Is half decent, good intentions on the design and good to see someone designing in section but i agree horrible details and bad executed! If you get a project like this you should find reliable help to finish the product with a high note
    I think we should all learn from our mistakes and I’m sure the designers have learn their lesson hopefully their next project will show some built experience

  10. Thumb up Thumb down 0

    I have a feeling the authors don’t even consider it badly detailed.
    In answer to Mies’ “God is in the details”, Rem once said “F_ck the detail”; and these guys are coming from the Koolhaas lineage…

  11. Thumb up Thumb down 0

    Have you seen a project by REM in real life?
    Beautiful details and well built
    You can see also the work of WorksAC (i think you can see OMA reference in their work) great details even on their first project, but don´t beat these architects so much is difficult to find a good client these days if you are not a celebrity architect

  12. Thumb up Thumb down 0

    I agree there is some nostalgia here
    certainly can see the Frank Lloyd influence here, having a hard time picturing Oma!

  13. Thumb up Thumb down 0

    Everyone seems to be a critic yet no one has named which details are poorly executed. Perhaps you are talking about the skirting shadowline? Or maybe the pivot door without a frame? The floor to ceiling glass? The single linear slot A/C in the ceiling near the windows?

    Seriously….get a life and maybe a job you actually like that won’t permanently depress and scar you.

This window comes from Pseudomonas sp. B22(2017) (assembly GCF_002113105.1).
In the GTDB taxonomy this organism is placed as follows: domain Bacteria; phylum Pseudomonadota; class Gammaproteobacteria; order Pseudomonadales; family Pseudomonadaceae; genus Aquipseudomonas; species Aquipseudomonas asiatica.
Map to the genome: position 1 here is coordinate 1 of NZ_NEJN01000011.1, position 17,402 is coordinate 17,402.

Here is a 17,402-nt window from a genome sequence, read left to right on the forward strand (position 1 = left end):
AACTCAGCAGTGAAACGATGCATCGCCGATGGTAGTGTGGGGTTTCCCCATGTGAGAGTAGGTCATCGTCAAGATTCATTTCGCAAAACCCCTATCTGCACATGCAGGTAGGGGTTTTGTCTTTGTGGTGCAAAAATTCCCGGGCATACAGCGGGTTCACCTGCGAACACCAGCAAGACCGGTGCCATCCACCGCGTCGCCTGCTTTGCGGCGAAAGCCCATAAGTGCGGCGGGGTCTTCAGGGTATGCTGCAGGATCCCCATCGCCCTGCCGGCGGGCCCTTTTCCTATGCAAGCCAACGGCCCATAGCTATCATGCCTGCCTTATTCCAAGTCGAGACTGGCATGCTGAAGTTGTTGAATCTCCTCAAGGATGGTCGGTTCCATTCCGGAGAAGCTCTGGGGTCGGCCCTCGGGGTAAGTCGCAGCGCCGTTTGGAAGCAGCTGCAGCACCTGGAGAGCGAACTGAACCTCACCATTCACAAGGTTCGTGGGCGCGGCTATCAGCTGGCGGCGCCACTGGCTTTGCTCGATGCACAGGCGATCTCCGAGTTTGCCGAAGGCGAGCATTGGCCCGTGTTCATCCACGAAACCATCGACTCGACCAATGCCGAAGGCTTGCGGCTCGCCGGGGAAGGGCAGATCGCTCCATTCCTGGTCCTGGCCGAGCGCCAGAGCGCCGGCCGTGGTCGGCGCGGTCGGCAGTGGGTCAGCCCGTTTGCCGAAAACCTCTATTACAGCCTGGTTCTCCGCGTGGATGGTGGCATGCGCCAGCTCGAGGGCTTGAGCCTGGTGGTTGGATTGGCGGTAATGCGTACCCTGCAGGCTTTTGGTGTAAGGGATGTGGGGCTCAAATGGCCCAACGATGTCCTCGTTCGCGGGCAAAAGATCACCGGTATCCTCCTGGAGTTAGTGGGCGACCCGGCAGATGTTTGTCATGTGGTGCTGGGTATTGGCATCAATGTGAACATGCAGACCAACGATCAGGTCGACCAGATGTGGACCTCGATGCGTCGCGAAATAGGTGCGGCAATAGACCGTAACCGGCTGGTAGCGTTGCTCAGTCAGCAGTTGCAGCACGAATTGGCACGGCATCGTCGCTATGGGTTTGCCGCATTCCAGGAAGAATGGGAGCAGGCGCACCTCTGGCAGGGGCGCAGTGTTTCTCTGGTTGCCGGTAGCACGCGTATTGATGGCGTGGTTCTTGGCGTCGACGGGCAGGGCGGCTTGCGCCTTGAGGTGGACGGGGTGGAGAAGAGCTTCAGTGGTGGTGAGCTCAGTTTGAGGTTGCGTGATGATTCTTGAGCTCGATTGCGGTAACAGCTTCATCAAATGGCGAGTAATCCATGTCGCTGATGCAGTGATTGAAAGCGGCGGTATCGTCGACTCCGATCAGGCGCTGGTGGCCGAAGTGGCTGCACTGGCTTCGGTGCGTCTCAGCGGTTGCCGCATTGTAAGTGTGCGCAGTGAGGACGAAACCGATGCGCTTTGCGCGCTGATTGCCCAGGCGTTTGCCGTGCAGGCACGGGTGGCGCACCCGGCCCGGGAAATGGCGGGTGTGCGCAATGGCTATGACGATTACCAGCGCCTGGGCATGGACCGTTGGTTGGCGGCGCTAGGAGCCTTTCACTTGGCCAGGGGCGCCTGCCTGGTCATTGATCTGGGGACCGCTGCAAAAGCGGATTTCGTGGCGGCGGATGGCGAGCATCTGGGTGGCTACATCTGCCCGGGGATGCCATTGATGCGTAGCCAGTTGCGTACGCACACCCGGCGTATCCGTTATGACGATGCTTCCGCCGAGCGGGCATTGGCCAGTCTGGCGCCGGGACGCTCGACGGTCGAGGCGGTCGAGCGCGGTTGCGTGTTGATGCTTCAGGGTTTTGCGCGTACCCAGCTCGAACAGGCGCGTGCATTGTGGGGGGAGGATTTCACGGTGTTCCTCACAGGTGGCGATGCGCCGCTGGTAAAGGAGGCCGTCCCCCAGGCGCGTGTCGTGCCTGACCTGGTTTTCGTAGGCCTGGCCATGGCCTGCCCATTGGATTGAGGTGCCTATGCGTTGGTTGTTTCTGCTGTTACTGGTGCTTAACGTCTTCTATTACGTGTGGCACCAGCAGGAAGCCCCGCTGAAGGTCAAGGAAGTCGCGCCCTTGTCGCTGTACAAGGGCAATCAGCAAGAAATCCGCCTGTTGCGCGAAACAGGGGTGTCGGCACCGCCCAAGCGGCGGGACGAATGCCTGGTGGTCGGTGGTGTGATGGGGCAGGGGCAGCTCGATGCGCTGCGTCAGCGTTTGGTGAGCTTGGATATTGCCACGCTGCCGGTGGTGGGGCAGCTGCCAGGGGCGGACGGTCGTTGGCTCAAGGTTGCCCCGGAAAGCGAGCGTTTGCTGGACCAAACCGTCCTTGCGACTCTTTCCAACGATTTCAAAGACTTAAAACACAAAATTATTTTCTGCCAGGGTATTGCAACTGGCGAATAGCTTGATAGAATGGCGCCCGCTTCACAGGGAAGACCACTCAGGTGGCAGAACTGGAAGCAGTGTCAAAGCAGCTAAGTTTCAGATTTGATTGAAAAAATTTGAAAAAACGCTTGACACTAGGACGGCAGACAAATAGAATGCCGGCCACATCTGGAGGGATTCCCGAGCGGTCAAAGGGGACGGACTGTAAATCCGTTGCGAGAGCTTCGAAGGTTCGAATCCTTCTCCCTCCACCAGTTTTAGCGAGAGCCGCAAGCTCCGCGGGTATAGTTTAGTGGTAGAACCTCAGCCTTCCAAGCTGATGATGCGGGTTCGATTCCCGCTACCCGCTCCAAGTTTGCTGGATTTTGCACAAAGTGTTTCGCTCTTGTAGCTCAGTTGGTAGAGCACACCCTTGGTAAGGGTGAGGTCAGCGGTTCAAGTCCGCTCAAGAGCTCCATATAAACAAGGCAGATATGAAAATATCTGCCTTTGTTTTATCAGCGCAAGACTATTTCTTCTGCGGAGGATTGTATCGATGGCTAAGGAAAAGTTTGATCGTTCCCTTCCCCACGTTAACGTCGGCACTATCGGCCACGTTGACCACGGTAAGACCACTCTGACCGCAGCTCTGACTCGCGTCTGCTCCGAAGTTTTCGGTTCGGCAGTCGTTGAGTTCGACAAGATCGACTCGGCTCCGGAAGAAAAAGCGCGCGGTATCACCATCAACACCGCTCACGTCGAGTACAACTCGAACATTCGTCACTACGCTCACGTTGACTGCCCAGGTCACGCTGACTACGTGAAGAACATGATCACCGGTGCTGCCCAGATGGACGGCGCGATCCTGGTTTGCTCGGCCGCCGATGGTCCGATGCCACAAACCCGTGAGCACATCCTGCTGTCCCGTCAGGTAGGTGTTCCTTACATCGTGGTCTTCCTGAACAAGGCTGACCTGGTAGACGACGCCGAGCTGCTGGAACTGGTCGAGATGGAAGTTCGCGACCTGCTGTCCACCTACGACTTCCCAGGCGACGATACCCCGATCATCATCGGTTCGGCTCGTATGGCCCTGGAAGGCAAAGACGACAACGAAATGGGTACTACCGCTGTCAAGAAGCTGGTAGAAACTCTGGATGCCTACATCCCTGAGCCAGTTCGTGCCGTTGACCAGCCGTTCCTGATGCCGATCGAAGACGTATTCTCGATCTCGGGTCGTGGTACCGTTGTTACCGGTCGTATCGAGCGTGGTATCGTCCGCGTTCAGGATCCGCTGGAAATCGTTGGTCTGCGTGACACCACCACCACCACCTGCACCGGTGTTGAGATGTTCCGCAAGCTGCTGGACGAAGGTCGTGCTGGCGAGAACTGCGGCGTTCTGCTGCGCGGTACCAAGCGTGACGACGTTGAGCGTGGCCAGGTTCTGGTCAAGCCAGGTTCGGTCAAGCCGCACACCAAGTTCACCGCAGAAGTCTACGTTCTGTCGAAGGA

14. Thumb up Thumb down 0

    My thoughts exactly AMR… The way I see it, it’s only poorly detailed if it physically fails. Otherwise, it’s just a different way of doing it – and I see a lot of beauty in that.

  15. Thumb up Thumb down 0

    Like AMR says: which details are bad? the glass frame that sits flush with the concrete floor and the ceiling?…the glass walls that is directly slotted in the concrete floor? These are beautiful details…I don’t get these comments.

  16. Thumb up Thumb down 0

    it looks clinical, looks made of the same stuff office buildings are made of, looks as if to many artificial materials put together in too complex a way have gone to make these severe rectangles. when is modernism going to stop echoing? it’s brutal. and the cantilevered room may look smart, but the occupants can now worry forever afterwards whether they’ve got too many bookcases or whatever in there. if that is ‘maximum engagement with the environment’, i’d hate to see minimum. top level, slope side, would be very depressing with that cutaway. on the positive side, it grabs uninterrupted views and heaps of light, which would be delicious on a sunny day that’s cold outside.

  17. Thumb up Thumb down 0

    Not a real design comment but this reminds me of the houses in the movies, Twilight and Charlie Bartlett. :)

    Great job!

  18. Thumb up Thumb down 0

    I’ve seen photos and video of this house more recently and the details are beautiful. These photos here are a few years old so partially furnished and some areas were yet unfinished. Also a lot of the trees and greenery around the home have grown in since and it has nestled itself more and more into the surrounding landscape. This home is breathtaking. Nice work on the home and thanks archdaily! You should post the more recent photos of this place!

  19. Thumb up Thumb down 0

    a ship in a sea of trees …

    can i ask you IMR to post the link which i can whatch te vedio and detail ?
    thx

  20. Thumb up Thumb down 0

    This is easily the lowest profile, least disruptive, most unobtrusive house in the neighbourhood. The detailing is fantastic, the choice of materials sublime.
    I would be happy just to live in the suite above the garage.
    Beats any of the multi-million dollar mcmansion log chalets typical of Whistler.